题目：Machine Learning for Scientific Computing
主讲人：Akeel Shah 教授 重庆大学 能源与动力工程manbext体育
邀请人：邢炜博士 北京航空航天大学 微电子manbext体育
Machine learning surrogate models are widely used for applications such as design optimization and uncertainty quantification, where repeated evaluations of an expensive simulator are required. In many real applications, the model inputs and/or outputs are spatial or spatiotemporal (possible stochastic) fields and thus a direct implementation of the standard surrogate model is often unfeasible. It is a common practice to find approximate representations for the inputs and outputs based upon linear dimension reduction methods or simplified covariance structures. The challenges are 1) to build models that are capable of very high dimensional input and/or output learning; 2) to efficiently capture the complex nonlinear correlations across spatial dimensions and input parameters; and 3) multi task learning or missing/noisy data. In this talk I will discuss a number of approaches, based on manifold learning, proper orthogonal decomposition, Karhunen Loeve expansions, and tensorial representations with shared input-output latent spaces. I will discuss multi fidelity approaches based on residual stochastic process or deep learning models. Ab initio, microscopic, mesoscale and multiscale modelling, which also suffer from high computational costs, is a natural extension. Initial ideas in this regard will be discussed briefly.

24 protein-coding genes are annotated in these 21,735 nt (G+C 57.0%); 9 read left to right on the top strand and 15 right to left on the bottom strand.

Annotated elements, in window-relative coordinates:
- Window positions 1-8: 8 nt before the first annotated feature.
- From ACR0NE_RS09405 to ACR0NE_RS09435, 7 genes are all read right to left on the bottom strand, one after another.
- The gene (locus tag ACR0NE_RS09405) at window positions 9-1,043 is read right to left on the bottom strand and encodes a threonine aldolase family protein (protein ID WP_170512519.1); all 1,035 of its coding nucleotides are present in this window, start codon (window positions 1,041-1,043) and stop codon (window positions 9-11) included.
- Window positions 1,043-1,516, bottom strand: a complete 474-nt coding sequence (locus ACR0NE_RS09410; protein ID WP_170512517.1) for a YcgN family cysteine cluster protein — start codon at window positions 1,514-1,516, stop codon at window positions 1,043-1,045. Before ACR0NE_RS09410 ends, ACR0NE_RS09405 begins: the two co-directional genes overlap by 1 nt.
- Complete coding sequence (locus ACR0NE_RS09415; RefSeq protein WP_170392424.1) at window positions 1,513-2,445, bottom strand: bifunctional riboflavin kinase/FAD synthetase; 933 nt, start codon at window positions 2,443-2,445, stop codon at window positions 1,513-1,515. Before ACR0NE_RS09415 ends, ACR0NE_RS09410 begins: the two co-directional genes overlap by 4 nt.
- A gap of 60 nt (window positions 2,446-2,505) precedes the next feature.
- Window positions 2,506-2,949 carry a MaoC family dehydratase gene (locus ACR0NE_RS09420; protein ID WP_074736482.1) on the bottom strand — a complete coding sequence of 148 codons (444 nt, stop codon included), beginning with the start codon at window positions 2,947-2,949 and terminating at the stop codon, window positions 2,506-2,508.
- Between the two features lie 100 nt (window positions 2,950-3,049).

Professor Akeel Shah graduated with a first-class honours degree in Mathematical Physics in 1995 and a PhD in Applied Mathematics (both from University of Manchester Institute of Science and Technology) in 2001. He is currently a Professor in the School of Energy and Power Engineering at the University of Chongqing, with expertise in electrochemical energy conversion, computational engineering and applied machine learning. He previously held positions at University of Southampton and University of Warwick. His work is primarily focused on the modelling and simulation of energy-conversion devices (flow batteries, metal-air batteries, organic/inorganic fuel cells), including computational modelling, and the development of fast algorithms for computer codes in science and engineering based on machine learning and computational statistics. Between 2004 and 2006, he held a joint Pacific Institute of Mathematics Sciences (PIMS) and Mathematics of Information Technology and Complex Systems (MITACS) Fellowship. He is the author of over 75 publications in leading, international peer-reviewed journals. Professor Shah has worked closely with the fuel cell and battery industry (Ballard Power Systems, Johnson Matthey Plc, Sharp Laboratories, ACAL Energy Ltd) to develop models/numerical codes for design purposes. He has received funding from the TSB, FP7, dstl and directly from industry.